America’s EPA administrator has issued a Proposed Determination concerning the appropriateness of the existing light-duty vehicle greenhouse gas emissions standards applicable to model years 2022 – 2025.
The 2025 standard drops greenhouse gas emissions to 166g/m, a reduction of 34% compared to 2016 levels. This Proposed determination is consistent with the commitment made back in 2012 by the federal government and California to conduct a mid-term review (MTR) of the standards. In its Proposed Determination EPA relies on an extensive technical assessment and public process to conclude that the standards are well supported and do not require adjustment. ARB will review this extensive Proposed Determination and offer specific feedback to U.S. EPA as appropriate.
“This action provides solid support for continuation of the single national program to produce a new generation of clean vehicles to address the air quality challenges facing California and other states,” said CARB Chair Mary D. Nichols. “The Proposed Determination is fully supported by the extensive technical assessment and provides the auto industry ample lead time and assurance towards the type of innovation and investments needed to meet the 2025 greenhouse gas standards in California and elsewhere in the United States.”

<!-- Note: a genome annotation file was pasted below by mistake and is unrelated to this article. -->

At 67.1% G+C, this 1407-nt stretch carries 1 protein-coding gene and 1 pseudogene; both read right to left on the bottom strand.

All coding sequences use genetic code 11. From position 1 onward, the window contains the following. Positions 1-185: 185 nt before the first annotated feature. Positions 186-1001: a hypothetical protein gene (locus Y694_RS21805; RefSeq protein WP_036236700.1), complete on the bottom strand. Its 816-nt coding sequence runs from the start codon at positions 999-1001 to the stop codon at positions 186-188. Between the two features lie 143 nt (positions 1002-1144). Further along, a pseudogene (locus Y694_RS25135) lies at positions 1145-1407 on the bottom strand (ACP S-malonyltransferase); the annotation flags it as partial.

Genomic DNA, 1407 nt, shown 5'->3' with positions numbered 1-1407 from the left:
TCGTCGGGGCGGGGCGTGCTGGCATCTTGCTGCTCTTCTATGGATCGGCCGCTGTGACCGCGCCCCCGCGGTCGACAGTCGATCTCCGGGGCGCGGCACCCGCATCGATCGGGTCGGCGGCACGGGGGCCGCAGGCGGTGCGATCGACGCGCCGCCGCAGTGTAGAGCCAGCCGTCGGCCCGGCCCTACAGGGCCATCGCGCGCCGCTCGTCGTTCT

The technical and economic underpinnings informing this Proposed Determination were captured in the Technical Assessment Report (TAR) that U.S.EPA and the National Highway Traffic Safety Administration published this summer in collaboration with CARB. The TAR concluded that auto makers are on track to meet or exceed the 2025 GHG standards at or below the costs originally expected in 2012.
The Proposed Determination is welcome and timely as CARB prepares to issue its own Technical Support Document to inform the Mid-term Review of the California Advanced Clean Car (ACC) Program. The ACC Program is a regulatory package consisting of the California LEV III, GHG, and criteria emission standards, and the ZEV requirements. California will release its Mid-term Review staff document for public comment shortly in anticipation of Board consideration in February 2017. At that time, the Board is expected to also deliberate on future policy and the role of post-2025 GHG and ZEV standards to help meet California’s 2030 goals.